For all the darkness in the land, there is hope. And it rests with one man. Lucanus – the one they call the Wolf – is a warrior. He wears the ancient crown of the great war leader Pendragon, and he wields a sword bestowed upon him by the druids. And he is the guardian of a secret entrusted to him and to protect that secret will demand untold bravery and sacrifice beyond measure – but to lose it would mean the end of everything worth fighting for.
Before Camelot. Before Excalibur. Before all you know of King Arthur. Here is the beginning of that legend….
I grew up reading the legends of Robin Hood, King Arthur etc… and Arthur was always the head of a band of knights, and as a kid you didn’t question it, it wasn’t until much later that the glaring issues of arms and armour, ethos etc presented themselves… so it was fantastic to have an author like Cornwell challenge all that with his Warlord Chronicles to bring Arthur back into the muck and grime of the dark ages, Now both Giles Kristian and James Wilde have taken that further with examining the myth and coming at the tales from a new perspective, so for me there are now 3 must read Arthurian tales, Bernard Cornwell (Warlord Chronicles), Giles Kristian (Lancelot / Camelot) & now James Wilde (Dark Age).
Bear King completes the Dark Age saga, where we started pre Arthur, the story arc comes to its climax with the introduction of Arthur and not how i would ever have envisaged it. James Wilde mixes myth and story telling into the historical backdrop of the Roman Withdrawal of Britain, the power vacuum and the strife this causes he brings in old enemies, old friends are reunited, and new fantastic characters ( Niall of the Nine hostages being my favorite), the backdrop is the quest for the Cauldron of the Dagda / Holy Grail .. and the pending war with rivals to the crown.. the only man who can pull together the people, to stave off the impending darkness is Lucanas whom everyone believes is dead, but legend says will return in the hour of need, the true Pendragon…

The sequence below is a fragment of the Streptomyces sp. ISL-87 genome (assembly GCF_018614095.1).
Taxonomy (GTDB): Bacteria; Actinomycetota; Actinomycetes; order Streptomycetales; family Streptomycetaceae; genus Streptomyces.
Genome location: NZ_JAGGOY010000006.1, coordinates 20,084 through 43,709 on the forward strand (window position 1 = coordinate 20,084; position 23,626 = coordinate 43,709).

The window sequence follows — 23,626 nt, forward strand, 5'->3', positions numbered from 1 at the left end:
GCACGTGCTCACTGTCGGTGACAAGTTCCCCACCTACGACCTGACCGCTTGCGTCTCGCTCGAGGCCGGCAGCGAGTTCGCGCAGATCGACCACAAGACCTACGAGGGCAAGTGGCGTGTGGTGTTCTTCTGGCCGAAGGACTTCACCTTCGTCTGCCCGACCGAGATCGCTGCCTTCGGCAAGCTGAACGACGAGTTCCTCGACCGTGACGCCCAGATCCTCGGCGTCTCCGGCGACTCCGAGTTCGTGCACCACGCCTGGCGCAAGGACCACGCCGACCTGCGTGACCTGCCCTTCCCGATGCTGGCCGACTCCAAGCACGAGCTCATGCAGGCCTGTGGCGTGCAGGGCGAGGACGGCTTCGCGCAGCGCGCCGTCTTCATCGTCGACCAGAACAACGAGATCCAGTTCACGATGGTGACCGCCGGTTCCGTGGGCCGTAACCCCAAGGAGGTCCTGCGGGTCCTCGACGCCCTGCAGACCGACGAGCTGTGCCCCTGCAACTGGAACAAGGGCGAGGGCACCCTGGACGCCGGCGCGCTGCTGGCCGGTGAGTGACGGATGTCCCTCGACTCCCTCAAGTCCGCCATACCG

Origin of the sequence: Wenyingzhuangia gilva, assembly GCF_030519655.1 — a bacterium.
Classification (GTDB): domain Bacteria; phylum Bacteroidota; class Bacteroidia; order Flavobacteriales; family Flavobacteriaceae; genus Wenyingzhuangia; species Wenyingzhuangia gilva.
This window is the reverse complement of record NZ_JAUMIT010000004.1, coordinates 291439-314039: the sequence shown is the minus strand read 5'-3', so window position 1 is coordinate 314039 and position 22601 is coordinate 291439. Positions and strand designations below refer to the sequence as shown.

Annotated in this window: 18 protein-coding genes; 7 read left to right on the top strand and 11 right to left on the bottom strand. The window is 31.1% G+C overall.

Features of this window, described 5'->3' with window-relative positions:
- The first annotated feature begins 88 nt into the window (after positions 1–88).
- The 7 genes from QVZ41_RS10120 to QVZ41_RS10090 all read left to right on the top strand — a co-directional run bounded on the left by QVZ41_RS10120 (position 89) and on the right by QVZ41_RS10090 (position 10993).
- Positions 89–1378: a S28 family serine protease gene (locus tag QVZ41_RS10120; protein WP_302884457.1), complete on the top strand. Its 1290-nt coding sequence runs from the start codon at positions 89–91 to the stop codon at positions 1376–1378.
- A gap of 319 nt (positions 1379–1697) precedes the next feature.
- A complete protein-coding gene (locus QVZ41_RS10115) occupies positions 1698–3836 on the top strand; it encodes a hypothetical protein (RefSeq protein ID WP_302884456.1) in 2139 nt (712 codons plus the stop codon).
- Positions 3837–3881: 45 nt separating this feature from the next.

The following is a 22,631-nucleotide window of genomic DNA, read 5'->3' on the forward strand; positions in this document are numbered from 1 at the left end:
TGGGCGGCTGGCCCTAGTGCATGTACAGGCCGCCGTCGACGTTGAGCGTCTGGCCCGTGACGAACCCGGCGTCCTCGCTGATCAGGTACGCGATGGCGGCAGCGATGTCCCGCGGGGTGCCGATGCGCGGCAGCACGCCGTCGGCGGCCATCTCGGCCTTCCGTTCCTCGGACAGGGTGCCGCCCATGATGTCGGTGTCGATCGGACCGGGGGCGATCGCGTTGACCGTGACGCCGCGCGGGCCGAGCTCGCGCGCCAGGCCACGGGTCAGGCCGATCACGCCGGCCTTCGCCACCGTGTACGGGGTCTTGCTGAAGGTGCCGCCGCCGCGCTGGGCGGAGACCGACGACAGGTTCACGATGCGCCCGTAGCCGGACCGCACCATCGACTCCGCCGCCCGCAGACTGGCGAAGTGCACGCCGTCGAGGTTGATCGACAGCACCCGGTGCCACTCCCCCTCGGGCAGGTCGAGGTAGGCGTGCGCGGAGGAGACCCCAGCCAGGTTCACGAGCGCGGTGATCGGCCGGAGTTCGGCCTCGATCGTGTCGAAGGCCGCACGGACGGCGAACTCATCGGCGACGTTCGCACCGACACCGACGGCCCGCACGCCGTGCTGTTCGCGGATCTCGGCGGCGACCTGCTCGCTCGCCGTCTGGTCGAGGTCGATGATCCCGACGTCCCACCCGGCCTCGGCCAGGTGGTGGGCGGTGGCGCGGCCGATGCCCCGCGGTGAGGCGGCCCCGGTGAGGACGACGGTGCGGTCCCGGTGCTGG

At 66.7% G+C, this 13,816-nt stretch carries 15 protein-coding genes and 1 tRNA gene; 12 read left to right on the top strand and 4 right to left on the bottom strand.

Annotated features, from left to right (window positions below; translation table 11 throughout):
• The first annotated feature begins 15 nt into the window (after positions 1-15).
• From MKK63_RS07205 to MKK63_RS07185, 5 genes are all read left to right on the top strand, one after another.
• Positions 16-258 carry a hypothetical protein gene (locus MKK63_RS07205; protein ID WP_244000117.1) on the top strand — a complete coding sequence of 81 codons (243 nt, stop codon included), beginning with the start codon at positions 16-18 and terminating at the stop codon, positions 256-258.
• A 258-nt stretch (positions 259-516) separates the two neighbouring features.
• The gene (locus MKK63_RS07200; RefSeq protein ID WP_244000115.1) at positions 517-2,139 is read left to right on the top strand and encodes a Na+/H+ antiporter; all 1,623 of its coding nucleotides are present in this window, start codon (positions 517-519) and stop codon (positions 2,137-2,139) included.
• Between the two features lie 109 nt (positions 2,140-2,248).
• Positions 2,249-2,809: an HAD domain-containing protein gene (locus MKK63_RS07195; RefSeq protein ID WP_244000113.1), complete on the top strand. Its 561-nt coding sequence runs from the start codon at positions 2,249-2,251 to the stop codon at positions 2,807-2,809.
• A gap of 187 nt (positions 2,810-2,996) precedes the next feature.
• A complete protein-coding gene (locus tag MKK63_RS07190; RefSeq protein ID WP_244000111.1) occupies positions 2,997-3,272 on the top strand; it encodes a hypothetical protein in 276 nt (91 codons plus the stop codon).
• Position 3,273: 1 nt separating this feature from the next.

I was riveted to this book, James Wilde weaves this final book in the series with such skill and attention that i struggled to put the book down at night. His characters are as always perfectly drawn, fallible yet heroic, his friends dedicated, funny, sardonic and better men than they know, there is betrayal, heroism, vast action and terrible fear …. true light can only been seen after terrible darkness and its through this darkness that James takes the reader…. this is simply and excellent tale, one of the best re-imagining of the iconic Arthur myth out there, and for me James Wilds best book to date.
1. Hereward (2011)
aka The Time of the Wolf
2. The Devil’s Army (2012)
aka The Winter Warrior
3. End of Days (2013)
4. Wolves of New Rome (2012)
5. The Immortals (2015)
6. The Bloody Crown (2016)
1. Pendragon (2017)
2. Dark Age (2018)
3. The Bear King (2019)
One response to “James Wilde: Bear King (Review)”
Pingback: First Review Of The Bear King – James Wilde